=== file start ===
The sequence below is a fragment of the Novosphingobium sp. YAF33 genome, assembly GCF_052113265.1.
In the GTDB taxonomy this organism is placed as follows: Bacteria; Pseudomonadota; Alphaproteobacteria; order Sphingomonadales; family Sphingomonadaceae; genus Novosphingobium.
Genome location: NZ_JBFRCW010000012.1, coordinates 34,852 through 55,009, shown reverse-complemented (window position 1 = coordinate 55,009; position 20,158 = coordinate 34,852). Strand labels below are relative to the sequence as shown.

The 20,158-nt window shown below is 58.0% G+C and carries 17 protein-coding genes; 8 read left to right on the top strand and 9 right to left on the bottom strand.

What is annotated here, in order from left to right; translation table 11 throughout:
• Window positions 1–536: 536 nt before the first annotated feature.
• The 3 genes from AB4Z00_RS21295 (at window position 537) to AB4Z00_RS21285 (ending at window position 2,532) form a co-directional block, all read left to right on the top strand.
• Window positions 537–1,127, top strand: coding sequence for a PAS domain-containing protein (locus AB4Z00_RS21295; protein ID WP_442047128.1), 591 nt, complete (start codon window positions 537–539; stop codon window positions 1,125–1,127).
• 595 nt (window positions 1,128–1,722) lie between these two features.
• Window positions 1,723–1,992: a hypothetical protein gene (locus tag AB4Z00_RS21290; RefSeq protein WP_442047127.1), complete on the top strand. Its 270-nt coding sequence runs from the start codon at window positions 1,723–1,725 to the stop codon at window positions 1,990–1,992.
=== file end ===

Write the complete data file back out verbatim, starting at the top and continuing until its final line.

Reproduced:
The sequence below is a fragment of the Novosphingobium sp. YAF33 genome, assembly GCF_052113265.1.
In the GTDB taxonomy this organism is placed as follows: Bacteria; Pseudomonadota; Alphaproteobacteria; order Sphingomonadales; family Sphingomonadaceae; genus Novosphingobium.
Genome location: NZ_JBFRCW010000012.1, coordinates 34,852 through 55,009, shown reverse-complemented (window position 1 = coordinate 55,009; position 20,158 = coordinate 34,852). Strand labels below are relative to the sequence as shown.

The 20,158-nt window shown below is 58.0% G+C and carries 17 protein-coding genes; 8 read left to right on the top strand and 9 right to left on the bottom strand.

What is annotated here, in order from left to right; translation table 11 throughout:
• Window positions 1–536: 536 nt before the first annotated feature.
• The 3 genes from AB4Z00_RS21295 (at window position 537) to AB4Z00_RS21285 (ending at window position 2,532) form a co-directional block, all read left to right on the top strand.
• Window positions 537–1,127, top strand: coding sequence for a PAS domain-containing protein (locus AB4Z00_RS21295; protein ID WP_442047128.1), 591 nt, complete (start codon window positions 537–539; stop codon window positions 1,125–1,127).
• 595 nt (window positions 1,128–1,722) lie between these two features.
• Window positions 1,723–1,992: a hypothetical protein gene (locus tag AB4Z00_RS21290; RefSeq protein WP_442047127.1), complete on the top strand. Its 270-nt coding sequence runs from the start codon at window positions 1,723–1,725 to the stop codon at window positions 1,990–1,992.